After creating one of the largest viral phenomenons on YouTube with his 2013 hit “Harlem Shake,” the Brooklyn-based producer Baauer has returned to the electronic music scene with his first-ever full-length album, Aa. In order to celebrate the recent release of Aa, the trap musician hosted a listening party in New York City on March 25th. The event was sponsored by NYC-based 3D printing company MakerBot and nutritional food product company Soylent. Together, they offered select fans a night full of bass-heavy beats, nutritional Soylent drinks, and an exclusive 3D printed surprise, courtesy of MakerBot.
In order to give the party attendees a physical piece of the new release, Baauer enlisted the help of MakerBot to 3D print the artwork used as the Aa album cover. The cover, which reflects a modern, millennial-inspired still life composed of feathers, a dreamcatcher, and other natural items, was 3D designed and printed by MakerBot on their Replicator Z18 3D printer. With a respectably large build size of 11.8in x 12.0in x 18.0in, the Z18 was an ideal machine for producing both smaller and large-scaled prints of Baauer’s album art.
The smaller sized 3D prints were placed in gift bags that were given out to the attendees, while the larger-scale samples were used to decorate the venue’s bar, tabletop, and DJ booth. The Aa print was created in a variety of different colored filaments, ranging from translucent red to glow in the dark. The producer wanted to provide the listening party guests with a physical representation of his album, and did so in a way the reflects the dense atmosphere of his heavy sound.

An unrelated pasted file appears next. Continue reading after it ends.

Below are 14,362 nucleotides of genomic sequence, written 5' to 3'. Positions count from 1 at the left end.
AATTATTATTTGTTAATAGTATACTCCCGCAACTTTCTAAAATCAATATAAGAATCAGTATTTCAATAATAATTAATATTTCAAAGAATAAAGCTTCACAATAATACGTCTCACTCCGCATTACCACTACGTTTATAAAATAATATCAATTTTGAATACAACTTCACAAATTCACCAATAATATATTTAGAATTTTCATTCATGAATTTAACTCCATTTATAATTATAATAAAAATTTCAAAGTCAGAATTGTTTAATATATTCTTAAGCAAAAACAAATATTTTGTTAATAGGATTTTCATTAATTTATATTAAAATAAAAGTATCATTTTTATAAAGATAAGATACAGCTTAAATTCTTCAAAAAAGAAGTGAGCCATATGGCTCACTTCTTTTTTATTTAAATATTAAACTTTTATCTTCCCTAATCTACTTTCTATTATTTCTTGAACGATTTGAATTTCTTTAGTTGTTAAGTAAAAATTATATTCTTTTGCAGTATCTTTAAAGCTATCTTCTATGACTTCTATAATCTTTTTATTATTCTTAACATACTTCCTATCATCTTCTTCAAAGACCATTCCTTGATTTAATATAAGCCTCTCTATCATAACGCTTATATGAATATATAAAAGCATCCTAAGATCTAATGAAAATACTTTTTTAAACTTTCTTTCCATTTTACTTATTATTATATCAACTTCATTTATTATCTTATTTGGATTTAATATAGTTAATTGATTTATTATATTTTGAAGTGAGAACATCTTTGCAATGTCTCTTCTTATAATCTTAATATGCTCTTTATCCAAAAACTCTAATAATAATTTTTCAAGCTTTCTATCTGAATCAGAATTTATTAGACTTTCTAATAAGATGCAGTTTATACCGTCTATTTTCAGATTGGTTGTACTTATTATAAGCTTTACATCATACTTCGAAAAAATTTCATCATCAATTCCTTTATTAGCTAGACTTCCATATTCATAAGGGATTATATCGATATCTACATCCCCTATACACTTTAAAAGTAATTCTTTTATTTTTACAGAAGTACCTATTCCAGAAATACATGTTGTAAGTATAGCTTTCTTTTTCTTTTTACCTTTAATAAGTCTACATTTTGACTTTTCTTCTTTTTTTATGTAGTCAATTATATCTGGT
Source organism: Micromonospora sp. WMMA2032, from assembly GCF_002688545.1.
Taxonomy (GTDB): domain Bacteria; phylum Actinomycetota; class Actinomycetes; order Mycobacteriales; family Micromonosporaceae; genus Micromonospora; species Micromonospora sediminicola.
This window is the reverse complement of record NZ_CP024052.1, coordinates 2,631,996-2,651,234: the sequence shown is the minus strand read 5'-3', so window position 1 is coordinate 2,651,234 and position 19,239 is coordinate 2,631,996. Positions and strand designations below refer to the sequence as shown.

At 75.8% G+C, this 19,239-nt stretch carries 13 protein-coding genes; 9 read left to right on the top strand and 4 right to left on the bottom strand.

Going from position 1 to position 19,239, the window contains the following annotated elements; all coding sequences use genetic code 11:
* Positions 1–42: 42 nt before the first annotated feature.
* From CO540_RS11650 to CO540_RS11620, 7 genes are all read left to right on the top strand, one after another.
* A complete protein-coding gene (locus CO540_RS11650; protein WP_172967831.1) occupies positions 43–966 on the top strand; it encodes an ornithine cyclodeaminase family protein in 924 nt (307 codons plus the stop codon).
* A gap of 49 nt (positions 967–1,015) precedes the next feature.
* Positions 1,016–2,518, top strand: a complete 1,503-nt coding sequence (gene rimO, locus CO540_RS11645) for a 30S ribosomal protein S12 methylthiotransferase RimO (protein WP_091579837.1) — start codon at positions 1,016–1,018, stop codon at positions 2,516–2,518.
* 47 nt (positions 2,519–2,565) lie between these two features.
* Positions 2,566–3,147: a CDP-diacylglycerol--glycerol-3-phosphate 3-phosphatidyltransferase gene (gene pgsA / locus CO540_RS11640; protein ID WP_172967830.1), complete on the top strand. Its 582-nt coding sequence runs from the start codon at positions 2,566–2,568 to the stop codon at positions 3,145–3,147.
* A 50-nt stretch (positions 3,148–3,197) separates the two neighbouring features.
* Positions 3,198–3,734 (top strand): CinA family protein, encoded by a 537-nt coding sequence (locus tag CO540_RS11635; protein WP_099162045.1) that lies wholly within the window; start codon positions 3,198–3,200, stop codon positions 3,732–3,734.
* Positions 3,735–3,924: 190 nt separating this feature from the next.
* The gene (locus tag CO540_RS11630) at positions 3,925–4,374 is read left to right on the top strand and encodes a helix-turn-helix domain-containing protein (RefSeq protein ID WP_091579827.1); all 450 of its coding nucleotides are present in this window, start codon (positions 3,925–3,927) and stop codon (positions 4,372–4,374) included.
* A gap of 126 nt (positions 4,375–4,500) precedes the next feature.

“The first few samples were printed at a large scale on a MakerBot Z18, with blue, grey, and glow in the dark filament. Then, we went smaller and used every color, from gold to translucent red, so that we could give them away to people who attended the party,” Baauer explains. “I had it printed so that I could physically hold the art.”
According to MakerBot, Baauer is a self-proclaimed fan of 3D printing technology, and wanted to use it to have a way to touch and feel the detailed album artwork. In order to accomplish this, a CAD file with a low polygon count was created, retaining each individual detail of the artwork. The Aa 3D print provided an innovative, hands-on experience to the listening party, accompanying the producer’s signature sound in an eye-catching way.
The album features a vast collection of powerful and spirited tracks, including the songs “Day Ones” and “GoGo!”. With heavy sounds that are sure to flood the dance floors, and a handful prominent features from artists such as M.I.A, Pusha T, and Future, Baauer’s Aa will attempt to build on the viral success that the producer cultivated from the song Harlem Shake. In that respect, both the producer and 3D printing companies like MakerBot have something in common. As hype starts to fade from their strong first impressions, both Baauer and MakerBot seem to be branching out towards new horizons, attempting to build up and strengthen their reputation layer by layer.
You can check out and purchase a copy of Baauer’s new album Aa on iTunes. What do you think of the role technology is playing here? Discuss in the 3D Printed Album Artwork forum over at 3DPB.com.[Source/Images : MakerBot]
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